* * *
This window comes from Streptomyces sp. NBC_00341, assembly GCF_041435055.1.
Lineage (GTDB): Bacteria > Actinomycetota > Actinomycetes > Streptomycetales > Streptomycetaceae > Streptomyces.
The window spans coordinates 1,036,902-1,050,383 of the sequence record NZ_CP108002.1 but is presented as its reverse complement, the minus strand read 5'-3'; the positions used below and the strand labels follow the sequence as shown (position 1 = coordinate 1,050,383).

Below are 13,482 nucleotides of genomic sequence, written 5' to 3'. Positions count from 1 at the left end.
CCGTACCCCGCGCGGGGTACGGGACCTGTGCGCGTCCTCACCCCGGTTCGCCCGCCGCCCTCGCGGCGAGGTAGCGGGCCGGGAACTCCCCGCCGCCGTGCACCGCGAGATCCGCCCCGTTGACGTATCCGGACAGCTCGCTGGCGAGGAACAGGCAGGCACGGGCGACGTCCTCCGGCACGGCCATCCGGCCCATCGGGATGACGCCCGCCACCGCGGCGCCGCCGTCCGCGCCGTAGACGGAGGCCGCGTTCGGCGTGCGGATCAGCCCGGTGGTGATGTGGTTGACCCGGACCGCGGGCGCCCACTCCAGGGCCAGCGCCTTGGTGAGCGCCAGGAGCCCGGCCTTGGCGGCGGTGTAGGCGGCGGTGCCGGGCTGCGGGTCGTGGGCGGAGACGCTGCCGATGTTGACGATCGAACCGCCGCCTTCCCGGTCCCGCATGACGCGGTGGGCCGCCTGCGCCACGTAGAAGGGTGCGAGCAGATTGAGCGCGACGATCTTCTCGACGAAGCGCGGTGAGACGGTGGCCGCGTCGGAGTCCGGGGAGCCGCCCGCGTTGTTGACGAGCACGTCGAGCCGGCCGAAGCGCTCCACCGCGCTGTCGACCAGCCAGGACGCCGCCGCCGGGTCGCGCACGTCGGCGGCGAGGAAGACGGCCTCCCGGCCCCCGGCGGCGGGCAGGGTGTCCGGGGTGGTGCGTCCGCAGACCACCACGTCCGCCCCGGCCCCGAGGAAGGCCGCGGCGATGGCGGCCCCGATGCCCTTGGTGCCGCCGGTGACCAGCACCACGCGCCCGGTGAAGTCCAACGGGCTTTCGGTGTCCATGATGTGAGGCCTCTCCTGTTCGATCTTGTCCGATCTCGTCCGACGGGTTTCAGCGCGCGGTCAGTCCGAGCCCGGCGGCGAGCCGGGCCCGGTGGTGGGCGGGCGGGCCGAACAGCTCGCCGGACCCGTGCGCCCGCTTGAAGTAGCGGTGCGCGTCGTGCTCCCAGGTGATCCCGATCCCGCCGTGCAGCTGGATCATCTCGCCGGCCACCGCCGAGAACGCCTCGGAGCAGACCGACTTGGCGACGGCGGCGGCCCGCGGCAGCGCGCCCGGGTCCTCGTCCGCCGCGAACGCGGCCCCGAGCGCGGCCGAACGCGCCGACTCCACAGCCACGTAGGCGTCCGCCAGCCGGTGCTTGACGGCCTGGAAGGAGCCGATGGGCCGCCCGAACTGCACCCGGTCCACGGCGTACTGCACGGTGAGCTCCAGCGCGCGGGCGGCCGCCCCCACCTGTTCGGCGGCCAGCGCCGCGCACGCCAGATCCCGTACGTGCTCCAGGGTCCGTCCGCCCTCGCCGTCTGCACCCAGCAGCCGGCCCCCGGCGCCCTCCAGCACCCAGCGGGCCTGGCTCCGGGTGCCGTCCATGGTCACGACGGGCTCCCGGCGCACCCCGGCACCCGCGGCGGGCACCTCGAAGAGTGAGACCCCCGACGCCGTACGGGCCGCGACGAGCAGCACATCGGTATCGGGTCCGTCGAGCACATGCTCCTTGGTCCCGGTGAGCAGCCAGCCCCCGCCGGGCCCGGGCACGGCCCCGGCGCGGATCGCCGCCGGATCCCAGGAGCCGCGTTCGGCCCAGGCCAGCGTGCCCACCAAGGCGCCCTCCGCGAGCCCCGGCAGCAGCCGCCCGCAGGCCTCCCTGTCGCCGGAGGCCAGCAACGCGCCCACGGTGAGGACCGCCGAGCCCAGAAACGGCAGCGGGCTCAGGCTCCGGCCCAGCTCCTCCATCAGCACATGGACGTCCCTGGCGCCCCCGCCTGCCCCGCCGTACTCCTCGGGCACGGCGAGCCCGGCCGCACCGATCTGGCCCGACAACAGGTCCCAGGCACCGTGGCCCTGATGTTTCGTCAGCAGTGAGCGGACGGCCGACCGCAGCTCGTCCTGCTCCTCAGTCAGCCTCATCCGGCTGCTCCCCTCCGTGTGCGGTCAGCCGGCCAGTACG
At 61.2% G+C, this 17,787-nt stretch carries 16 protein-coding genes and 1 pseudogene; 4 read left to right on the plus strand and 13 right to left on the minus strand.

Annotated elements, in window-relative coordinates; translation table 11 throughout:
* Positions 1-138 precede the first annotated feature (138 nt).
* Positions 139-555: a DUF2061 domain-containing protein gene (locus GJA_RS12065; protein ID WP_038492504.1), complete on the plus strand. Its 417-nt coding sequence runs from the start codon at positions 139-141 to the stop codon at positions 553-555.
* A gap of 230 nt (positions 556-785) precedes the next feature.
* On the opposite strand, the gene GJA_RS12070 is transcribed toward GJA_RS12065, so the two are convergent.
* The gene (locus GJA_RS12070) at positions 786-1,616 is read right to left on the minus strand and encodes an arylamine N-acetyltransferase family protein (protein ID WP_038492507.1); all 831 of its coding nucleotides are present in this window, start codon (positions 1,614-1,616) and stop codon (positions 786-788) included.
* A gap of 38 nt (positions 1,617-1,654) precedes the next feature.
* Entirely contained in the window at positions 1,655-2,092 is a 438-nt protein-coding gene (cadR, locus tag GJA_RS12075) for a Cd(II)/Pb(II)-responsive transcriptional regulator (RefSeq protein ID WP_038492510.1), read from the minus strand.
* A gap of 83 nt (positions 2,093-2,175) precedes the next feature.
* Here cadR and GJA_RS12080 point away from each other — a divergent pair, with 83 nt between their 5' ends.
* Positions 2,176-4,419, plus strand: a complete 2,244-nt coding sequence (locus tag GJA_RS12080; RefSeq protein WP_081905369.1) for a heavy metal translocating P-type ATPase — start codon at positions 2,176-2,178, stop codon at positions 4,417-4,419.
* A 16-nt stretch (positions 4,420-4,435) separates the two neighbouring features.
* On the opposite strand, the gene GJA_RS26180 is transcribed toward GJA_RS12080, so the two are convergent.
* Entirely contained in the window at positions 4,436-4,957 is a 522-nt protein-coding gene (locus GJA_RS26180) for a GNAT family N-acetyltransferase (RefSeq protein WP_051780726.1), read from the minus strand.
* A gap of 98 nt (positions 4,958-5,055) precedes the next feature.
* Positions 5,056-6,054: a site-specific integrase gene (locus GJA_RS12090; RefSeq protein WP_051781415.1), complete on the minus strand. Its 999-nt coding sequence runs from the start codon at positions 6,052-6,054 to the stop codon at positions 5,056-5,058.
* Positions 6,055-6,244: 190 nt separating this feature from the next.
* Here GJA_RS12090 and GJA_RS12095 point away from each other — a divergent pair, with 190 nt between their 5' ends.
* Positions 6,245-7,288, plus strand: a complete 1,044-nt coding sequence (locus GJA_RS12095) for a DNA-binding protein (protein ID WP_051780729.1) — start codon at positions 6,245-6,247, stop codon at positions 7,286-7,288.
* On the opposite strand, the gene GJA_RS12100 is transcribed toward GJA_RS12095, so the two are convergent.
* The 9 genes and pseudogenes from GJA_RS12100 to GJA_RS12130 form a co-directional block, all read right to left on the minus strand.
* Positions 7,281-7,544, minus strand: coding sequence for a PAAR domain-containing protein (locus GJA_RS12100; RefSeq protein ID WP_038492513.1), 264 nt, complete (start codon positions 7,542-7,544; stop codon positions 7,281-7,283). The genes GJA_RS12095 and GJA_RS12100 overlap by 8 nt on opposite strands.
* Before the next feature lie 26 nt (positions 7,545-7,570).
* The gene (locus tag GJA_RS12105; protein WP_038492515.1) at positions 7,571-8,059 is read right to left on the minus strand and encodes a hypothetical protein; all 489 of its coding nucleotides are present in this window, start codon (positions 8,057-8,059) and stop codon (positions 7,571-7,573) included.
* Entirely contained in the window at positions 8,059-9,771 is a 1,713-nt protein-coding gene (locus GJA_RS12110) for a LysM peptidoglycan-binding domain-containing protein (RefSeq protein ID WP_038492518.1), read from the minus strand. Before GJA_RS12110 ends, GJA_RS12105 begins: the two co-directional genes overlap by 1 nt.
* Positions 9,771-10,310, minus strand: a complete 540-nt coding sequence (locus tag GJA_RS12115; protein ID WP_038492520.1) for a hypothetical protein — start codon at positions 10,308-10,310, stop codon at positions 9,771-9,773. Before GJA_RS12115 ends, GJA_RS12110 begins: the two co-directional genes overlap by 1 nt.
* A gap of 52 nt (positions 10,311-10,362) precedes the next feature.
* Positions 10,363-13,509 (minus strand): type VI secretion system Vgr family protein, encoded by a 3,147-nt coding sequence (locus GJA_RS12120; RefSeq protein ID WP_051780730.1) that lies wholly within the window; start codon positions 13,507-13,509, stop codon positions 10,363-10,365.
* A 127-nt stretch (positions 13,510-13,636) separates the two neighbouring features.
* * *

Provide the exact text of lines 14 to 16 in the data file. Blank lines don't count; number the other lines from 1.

* Entirely contained in the window at positions 1,655-2,092 is a 438-nt protein-coding gene (cadR, locus tag GJA_RS12075) for a Cd(II)/Pb(II)-responsive transcriptional regulator (RefSeq protein ID WP_038492510.1), read from the minus strand.
* A gap of 83 nt (positions 2,093-2,175) precedes the next feature.
* Here cadR and GJA_RS12080 point away from each other — a divergent pair, with 83 nt between their 5' ends.